People were not prepared to stop drinking alcohol. People enjoyed it. Why so difficult? There were hardy any prohibition agents to enforce the law. There were more Speakeasies in Chicago than agents in the USA. BOOTLEGGERS could easily smuggle alcohol into the country. The border with Canada was far too large to patrol. Gangsters like Al Capone paid policemen and judges etc (CORRUPTION) to make sure they weren't arrested

By the mid-1920s, only 19% of Americans supported Prohibition Many felt Prohibition caused more problems than it solved The 21st Amendment repealed Prohibition in 1933

14 The Rise of Nativism Controlling Immigration Sacco and Vanzetti Case
Emergency Quota Act 1921 National Origins Act of 1924 Sacco and Vanzetti Case Rise of the KKK

15 Ku Klux Klan Colonel William J Simmons Attacks against:
Revived organization in 1915 1922: enrollment 4 million Attacks against: African Americans Catholics Jews immigrants

Fundamentalists vs. Secular thinkers A Protestant movement - literal interpretation of the bible is known as fundamentalism Fundamentalists found all truth in the bible – including science & evolution

17 SCOPES TRIAL In March 1925, Tennessee passed the nation’s first law that made it a crime to teach evolution The ACLU promised to defend any teacher willing to challenge the law – John Scopes did Scopes was a biology teacher who dared to teach his students that man derived from lower species

18 SCOPES TRIAL The ACLU hired Clarence Darrow, the most famous trial lawyer of the era, to defend Scopes The prosecution countered with William Jennings Bryan, the three-time Democratic presidential nominee.

19 SCOPES TRIAL Trial opened on July 10,1925
Darrow called Bryan to the stand as an expert on the bible. Bryan admitted that the bible can be interpreted in different ways Scopes was found guilty and fined $100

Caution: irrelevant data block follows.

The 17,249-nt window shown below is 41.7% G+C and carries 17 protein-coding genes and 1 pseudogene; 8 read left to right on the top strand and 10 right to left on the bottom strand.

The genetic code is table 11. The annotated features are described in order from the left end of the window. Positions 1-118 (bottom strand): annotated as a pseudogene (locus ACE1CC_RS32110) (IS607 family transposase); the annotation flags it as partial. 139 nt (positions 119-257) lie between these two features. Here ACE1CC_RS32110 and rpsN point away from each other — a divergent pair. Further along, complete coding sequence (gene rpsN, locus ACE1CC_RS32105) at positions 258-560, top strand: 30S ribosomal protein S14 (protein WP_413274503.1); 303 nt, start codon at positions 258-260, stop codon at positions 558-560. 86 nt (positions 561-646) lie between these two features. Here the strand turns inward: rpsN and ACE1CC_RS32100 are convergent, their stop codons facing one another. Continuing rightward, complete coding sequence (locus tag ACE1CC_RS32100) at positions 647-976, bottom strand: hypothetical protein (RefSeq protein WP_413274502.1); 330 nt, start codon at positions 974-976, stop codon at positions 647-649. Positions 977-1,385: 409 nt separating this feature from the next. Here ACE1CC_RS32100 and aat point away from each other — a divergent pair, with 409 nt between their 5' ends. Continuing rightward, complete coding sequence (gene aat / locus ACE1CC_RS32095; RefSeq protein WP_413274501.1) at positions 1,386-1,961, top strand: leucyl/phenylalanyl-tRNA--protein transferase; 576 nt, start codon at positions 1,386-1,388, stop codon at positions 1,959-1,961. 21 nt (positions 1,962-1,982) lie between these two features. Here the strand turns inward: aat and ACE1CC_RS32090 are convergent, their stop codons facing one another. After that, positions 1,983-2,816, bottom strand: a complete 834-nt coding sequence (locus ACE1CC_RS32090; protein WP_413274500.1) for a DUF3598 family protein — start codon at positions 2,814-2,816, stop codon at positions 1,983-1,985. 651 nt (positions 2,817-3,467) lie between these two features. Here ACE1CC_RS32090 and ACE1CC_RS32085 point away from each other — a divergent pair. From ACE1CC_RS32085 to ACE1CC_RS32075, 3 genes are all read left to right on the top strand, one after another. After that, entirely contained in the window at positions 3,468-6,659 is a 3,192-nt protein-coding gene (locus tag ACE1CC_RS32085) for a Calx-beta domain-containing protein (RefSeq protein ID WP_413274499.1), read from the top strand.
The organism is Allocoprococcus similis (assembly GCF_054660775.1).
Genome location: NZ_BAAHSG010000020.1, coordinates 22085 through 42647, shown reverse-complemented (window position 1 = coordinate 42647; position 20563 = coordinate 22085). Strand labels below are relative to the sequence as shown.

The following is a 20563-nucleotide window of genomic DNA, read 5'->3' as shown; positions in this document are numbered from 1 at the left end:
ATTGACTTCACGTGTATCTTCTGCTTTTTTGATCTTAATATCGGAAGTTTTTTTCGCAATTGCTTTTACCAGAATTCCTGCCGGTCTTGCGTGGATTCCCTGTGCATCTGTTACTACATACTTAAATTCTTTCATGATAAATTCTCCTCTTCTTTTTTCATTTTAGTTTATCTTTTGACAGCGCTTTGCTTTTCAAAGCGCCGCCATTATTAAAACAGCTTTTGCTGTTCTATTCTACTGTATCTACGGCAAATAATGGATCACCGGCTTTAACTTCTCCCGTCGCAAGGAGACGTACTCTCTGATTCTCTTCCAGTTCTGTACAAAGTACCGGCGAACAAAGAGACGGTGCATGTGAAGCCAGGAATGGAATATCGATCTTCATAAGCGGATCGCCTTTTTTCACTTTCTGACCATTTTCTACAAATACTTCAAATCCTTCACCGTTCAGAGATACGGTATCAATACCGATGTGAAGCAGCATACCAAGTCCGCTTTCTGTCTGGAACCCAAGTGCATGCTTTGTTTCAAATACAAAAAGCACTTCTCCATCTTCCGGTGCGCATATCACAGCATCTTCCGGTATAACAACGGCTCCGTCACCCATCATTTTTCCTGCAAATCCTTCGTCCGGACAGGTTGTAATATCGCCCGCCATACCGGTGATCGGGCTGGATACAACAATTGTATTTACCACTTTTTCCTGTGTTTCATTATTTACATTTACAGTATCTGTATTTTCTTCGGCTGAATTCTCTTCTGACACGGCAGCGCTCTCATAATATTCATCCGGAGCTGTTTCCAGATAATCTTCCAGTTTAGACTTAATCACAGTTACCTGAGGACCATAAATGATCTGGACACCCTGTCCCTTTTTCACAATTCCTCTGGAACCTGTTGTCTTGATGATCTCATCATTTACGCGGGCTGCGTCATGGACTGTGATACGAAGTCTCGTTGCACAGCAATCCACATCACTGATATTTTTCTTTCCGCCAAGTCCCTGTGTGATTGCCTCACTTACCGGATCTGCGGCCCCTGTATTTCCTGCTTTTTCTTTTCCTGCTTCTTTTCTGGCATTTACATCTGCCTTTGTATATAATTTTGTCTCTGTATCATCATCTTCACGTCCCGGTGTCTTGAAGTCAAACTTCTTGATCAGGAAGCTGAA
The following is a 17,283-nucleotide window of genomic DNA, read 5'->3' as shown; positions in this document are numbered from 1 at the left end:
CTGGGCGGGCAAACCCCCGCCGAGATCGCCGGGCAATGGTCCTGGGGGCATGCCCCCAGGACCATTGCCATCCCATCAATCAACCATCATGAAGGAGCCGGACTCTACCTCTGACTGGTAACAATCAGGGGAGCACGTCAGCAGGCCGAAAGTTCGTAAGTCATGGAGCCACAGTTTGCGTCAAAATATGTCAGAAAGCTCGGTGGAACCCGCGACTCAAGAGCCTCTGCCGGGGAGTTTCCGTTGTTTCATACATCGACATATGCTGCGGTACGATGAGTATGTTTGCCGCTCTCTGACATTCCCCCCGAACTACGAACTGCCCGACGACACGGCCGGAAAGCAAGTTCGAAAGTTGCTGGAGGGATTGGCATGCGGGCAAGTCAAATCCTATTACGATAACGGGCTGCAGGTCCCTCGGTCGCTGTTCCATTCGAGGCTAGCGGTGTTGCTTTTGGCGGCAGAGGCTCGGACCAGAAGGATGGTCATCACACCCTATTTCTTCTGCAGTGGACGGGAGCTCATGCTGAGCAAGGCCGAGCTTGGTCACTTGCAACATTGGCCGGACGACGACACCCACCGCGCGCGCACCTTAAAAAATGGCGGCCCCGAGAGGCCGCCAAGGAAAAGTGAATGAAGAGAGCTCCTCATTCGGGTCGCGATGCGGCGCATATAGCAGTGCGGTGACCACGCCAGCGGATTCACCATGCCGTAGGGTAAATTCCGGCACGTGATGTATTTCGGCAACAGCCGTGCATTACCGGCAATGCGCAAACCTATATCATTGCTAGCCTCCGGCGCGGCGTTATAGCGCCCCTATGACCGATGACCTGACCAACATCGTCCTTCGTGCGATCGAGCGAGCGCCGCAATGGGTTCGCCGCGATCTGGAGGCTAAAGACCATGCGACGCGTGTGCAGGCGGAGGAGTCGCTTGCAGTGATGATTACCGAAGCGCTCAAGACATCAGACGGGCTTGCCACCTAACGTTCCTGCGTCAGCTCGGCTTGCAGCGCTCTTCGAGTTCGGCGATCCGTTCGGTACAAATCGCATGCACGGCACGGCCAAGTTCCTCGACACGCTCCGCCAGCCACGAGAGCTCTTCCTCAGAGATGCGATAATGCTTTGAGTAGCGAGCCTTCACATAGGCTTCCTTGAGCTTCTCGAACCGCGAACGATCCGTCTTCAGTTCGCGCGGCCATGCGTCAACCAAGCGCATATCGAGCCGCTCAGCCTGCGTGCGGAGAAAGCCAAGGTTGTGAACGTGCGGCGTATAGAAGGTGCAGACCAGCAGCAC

20 Mass Media Increases in Mass media Methods of communication. Radio
Magazines Newspaper Movies Newspapers: 27 million to 39 million Increase of 42% Motion Pictures: 40 million to 80 million Increase of 100% Radios: 60,000 to 10.2 million Increase of 16,983%

Literacy increased in the 1920s… as a result Newspaper and magazine circulation rose. By the end of the 1920s… 10 American magazines -boasted circulations of over 2 million a year. Tabloids created

22 RADIO COMES OF AGE Radio becomes the most powerful communications medium to emerge in the 1920s. News was delivered faster and to a larger audience. Americans could hear the voice of the president or listen to the World Series live.

23 Popular Culture of the 1920’s
Sports Baseball (Babe Ruth) Boxing (Jack Dempsey) The rise of Hollywood Silent movies (Charlie Chaplin) By the end of the decade movies had sound Radio Played Jazz music News Amos n’ Andy

Movies offered escapism through romance and comedy First sound movies: Jazz Singer (1927) First animated with sound: Steamboat Willie (1928) By 1930 millions went to the movies each week. Walt Disney's animated Steamboat Willie marked the debut of Mickey Mouse. It was a seven minute long black and white cartoon.

25 ART OF THE 1920s Georgia O’ Keeffe Edward Hopper
Radiator Building, Night, New York , 1927 Georgia O'Keeffe Georgia O’ Keeffe captured the grandeur of New York using intensely colored canvases